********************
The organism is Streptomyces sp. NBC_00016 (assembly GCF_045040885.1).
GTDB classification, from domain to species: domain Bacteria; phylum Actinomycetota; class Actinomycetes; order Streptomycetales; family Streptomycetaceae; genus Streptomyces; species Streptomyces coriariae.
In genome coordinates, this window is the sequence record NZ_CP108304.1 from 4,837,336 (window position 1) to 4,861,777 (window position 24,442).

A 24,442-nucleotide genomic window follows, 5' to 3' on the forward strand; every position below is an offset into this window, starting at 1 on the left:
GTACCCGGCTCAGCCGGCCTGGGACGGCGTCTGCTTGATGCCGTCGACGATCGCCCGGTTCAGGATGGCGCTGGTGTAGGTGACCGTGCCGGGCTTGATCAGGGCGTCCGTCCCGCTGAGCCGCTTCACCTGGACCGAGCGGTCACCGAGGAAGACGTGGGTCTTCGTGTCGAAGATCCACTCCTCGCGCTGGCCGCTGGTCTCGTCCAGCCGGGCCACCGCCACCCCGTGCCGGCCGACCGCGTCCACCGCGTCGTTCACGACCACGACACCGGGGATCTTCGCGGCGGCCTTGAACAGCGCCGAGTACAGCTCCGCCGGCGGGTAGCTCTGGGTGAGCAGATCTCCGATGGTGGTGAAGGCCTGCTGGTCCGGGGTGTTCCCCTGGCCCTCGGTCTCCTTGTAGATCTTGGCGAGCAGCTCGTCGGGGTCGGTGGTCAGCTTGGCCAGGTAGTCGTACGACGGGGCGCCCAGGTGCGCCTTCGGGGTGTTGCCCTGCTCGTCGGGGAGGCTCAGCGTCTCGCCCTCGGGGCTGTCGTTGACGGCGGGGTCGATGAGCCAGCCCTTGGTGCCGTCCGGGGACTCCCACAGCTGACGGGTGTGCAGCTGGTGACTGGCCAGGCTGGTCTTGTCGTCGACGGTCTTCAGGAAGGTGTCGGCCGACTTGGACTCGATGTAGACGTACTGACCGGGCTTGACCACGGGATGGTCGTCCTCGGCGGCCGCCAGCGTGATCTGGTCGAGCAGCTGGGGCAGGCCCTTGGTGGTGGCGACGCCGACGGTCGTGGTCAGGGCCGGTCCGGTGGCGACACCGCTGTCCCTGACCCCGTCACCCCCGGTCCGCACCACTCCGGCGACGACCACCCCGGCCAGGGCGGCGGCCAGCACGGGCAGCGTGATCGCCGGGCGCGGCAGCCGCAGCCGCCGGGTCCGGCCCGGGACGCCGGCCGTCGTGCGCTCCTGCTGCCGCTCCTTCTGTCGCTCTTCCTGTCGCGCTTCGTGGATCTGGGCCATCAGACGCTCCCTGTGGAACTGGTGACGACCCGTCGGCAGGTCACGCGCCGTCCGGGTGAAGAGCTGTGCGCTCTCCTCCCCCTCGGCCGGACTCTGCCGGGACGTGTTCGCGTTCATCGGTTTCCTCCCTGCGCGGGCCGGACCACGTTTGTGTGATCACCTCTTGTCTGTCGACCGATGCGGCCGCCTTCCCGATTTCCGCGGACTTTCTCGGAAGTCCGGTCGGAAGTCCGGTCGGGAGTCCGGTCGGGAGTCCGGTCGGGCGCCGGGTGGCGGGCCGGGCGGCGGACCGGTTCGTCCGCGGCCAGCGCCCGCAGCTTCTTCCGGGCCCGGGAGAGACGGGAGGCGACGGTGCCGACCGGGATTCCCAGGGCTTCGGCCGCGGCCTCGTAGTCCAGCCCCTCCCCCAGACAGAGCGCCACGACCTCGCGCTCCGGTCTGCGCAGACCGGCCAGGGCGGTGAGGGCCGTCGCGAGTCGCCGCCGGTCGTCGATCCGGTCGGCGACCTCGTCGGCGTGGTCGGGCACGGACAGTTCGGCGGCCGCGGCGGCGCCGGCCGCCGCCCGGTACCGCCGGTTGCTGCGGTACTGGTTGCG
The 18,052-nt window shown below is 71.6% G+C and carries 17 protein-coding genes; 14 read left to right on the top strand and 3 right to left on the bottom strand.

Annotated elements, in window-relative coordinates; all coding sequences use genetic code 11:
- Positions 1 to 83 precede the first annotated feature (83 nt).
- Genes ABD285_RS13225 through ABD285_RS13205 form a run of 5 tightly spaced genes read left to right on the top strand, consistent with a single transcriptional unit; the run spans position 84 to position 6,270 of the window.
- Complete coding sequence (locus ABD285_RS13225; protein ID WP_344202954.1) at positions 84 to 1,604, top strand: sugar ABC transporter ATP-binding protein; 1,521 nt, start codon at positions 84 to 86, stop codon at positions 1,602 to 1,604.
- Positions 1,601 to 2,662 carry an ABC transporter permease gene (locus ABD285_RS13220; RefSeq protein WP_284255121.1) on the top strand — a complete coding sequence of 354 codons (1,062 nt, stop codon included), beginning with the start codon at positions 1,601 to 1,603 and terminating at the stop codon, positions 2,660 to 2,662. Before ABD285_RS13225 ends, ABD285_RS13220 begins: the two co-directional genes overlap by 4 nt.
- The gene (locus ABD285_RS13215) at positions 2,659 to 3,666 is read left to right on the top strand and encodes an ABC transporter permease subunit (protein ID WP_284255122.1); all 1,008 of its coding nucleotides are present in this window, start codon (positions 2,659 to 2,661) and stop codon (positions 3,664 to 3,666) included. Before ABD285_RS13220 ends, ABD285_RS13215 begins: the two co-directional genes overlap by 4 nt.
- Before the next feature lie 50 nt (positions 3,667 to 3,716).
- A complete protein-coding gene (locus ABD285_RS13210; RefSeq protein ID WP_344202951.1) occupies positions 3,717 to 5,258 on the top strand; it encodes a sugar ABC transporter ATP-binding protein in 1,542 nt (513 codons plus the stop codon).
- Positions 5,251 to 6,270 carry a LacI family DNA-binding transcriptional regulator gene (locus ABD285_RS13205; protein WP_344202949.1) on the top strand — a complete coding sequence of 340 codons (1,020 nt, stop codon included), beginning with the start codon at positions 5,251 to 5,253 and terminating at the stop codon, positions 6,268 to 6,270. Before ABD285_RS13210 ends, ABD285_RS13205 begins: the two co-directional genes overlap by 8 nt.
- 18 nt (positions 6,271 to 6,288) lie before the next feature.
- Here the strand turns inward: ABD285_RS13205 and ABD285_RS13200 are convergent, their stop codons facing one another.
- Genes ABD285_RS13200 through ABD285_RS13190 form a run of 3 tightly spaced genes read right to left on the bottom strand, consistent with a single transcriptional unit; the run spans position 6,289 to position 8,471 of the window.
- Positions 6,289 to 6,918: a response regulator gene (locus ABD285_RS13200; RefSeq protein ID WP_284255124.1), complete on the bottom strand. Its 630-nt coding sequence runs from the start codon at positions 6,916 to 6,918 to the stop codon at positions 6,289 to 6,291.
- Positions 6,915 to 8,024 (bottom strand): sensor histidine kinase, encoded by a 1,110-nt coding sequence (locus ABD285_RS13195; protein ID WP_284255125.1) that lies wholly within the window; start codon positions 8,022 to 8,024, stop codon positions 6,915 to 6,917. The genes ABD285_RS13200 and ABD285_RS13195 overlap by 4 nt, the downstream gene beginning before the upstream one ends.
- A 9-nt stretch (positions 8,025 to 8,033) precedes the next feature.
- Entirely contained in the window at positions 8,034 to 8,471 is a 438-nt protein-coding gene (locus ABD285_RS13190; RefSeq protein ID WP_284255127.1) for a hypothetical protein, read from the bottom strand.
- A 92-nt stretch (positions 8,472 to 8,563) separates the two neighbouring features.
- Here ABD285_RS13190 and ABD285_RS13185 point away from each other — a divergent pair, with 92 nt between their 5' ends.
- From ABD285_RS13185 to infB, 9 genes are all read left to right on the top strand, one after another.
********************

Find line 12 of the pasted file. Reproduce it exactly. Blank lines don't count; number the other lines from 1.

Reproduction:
- The gene (locus ABD285_RS13215) at positions 2,659 to 3,666 is read left to right on the top strand and encodes an ABC transporter permease subunit (protein ID WP_284255122.1); all 1,008 of its coding nucleotides are present in this window, start codon (positions 2,659 to 2,661) and stop codon (positions 3,664 to 3,666) included. Before ABD285_RS13220 ends, ABD285_RS13215 begins: the two co-directional genes overlap by 4 nt.